The purpose of this lesson: to stress that David was a man of character and integrity.
The situation changed dramatically! Saul and his sons were killed by the Philistines. David was in the process of consolidating Israel under his leadership. King Saul's loss to the Philistines in the battle that cost him and his sons their lives was costly to Israel as a nation. Not only did Israel lose their king, but they also lost territory and numerous battle-hardened, experienced warriors. Israel, which was not in wonderful condition under Saul's leadership, was now weakened further, vulnerable, and divided. The Philistines must have rejoiced at the situation because circumstances surely favored them.
Make certain your students realize a primary transition has occurred: David was no longer a fugitive fleeing from Saul; he was a settled man seeking to reunite Israel. Instead of fleeing Saul, David was pursuing the healing of a kingdom.
David and his forces [with God's approval] went to the area of Hebron where the people made him king of Judah. He settled there, had sons by six wives [not likely all the children he had in the Hebron area], formed political alliances through marriages, and planted the seeds of what would become future disastrous rivalries among sons who sought David's throne.
David had time to live in a secure situation and have a family. Though he exercised poor judgment, he was no longer "a man on the run."
Abner, the commander of King Saul's army, made Saul's son, Ish-bosheth ("man of shame'), King over what was left of Israel [excluding Judah]. Abner moved him east of the Jordan River to a new capitol, Mahanaim. Abner, a relative of dead King Saul, was the man of power in Israel. Ish-bosheth was King Saul's son and the symbol of royal presence.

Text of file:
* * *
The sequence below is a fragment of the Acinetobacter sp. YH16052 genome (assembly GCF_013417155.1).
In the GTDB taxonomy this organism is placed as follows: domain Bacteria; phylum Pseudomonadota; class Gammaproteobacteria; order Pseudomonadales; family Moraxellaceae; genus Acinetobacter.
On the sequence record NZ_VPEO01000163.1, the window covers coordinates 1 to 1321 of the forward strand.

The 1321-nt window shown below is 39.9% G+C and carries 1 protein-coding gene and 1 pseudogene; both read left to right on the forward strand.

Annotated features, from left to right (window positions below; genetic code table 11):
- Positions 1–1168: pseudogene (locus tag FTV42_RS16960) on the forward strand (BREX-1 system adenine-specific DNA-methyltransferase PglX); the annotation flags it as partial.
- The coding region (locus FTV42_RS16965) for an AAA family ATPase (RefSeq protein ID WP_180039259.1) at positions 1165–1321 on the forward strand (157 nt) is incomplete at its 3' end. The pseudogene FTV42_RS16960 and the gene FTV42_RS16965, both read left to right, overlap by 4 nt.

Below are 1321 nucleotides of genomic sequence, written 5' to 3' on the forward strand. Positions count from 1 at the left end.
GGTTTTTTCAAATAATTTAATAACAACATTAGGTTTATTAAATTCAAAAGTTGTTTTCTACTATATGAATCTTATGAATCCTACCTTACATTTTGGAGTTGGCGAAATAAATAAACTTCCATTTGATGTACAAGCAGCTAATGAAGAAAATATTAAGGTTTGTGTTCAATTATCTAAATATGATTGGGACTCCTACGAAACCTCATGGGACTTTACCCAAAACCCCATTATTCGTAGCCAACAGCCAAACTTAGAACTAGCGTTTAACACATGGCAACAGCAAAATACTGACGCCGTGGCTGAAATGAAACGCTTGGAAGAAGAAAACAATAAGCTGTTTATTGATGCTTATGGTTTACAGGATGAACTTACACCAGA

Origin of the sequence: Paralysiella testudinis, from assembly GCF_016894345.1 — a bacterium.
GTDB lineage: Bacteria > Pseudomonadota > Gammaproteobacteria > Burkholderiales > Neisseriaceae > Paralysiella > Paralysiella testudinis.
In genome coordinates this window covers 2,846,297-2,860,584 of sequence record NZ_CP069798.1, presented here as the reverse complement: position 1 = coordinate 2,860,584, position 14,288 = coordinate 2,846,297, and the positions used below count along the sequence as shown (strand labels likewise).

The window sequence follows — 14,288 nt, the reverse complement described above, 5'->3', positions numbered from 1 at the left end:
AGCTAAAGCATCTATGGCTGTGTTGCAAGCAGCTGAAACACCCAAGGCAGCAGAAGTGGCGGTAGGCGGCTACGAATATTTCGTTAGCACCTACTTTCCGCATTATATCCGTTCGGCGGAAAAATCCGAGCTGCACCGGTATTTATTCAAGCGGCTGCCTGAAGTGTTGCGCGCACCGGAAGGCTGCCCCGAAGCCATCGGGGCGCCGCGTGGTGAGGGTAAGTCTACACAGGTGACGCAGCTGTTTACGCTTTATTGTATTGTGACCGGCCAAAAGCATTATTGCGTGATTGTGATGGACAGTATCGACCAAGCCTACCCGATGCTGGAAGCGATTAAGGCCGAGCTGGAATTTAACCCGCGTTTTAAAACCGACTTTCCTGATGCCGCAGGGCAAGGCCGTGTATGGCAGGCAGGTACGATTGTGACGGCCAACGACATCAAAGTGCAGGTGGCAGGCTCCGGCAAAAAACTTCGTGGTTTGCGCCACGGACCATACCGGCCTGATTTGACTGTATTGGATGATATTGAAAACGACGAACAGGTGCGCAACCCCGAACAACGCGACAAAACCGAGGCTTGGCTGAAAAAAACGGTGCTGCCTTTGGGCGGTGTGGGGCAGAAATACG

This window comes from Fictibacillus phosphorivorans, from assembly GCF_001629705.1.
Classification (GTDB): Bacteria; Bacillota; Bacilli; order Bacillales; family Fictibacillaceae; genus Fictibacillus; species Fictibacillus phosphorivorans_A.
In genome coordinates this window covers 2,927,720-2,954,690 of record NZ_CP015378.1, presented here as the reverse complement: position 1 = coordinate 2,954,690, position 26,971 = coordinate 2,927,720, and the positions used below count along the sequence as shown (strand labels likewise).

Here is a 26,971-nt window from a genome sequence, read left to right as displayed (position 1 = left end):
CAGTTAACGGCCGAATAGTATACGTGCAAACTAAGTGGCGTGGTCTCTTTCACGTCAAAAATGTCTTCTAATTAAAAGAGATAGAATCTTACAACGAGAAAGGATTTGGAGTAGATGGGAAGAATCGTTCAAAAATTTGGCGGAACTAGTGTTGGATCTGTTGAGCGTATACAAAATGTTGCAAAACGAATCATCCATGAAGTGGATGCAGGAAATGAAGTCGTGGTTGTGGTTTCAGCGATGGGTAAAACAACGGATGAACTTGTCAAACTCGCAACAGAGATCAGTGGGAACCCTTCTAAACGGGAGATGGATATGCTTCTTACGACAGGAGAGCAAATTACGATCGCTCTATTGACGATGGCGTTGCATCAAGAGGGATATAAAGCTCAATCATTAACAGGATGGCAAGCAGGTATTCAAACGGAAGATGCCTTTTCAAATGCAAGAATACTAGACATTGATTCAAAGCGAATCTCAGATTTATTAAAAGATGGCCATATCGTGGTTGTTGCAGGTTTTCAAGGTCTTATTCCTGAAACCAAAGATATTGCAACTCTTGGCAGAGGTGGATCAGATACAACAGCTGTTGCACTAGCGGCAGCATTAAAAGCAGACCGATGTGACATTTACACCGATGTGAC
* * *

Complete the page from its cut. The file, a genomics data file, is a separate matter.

The rule of Saul's family did not cease with Saul's death. Abner was related to Saul [either a cousin or an uncle]. He was so influential and powerful that he declared Ish-bosheth [Saul's son] King and moved the center of the kingdom across the Jordan River to Mahanaim. This move placed greater physical distance between the King and the battle line.
The end result: there was a long period of tension and civil war among the Israelites. In this period, David sought to consolidate Israel as a single nation. In this civil war, the forces of Saul's family steadily grew weaker and David's forces steadily grew stronger.
With David the King of Judah and Ish-bosheth the King of the rest of Israel, the Jewish kingdom was even more divided. Both kings want there to be only one king. The result: civil war. Even more Hebrews were fighting Hebrews.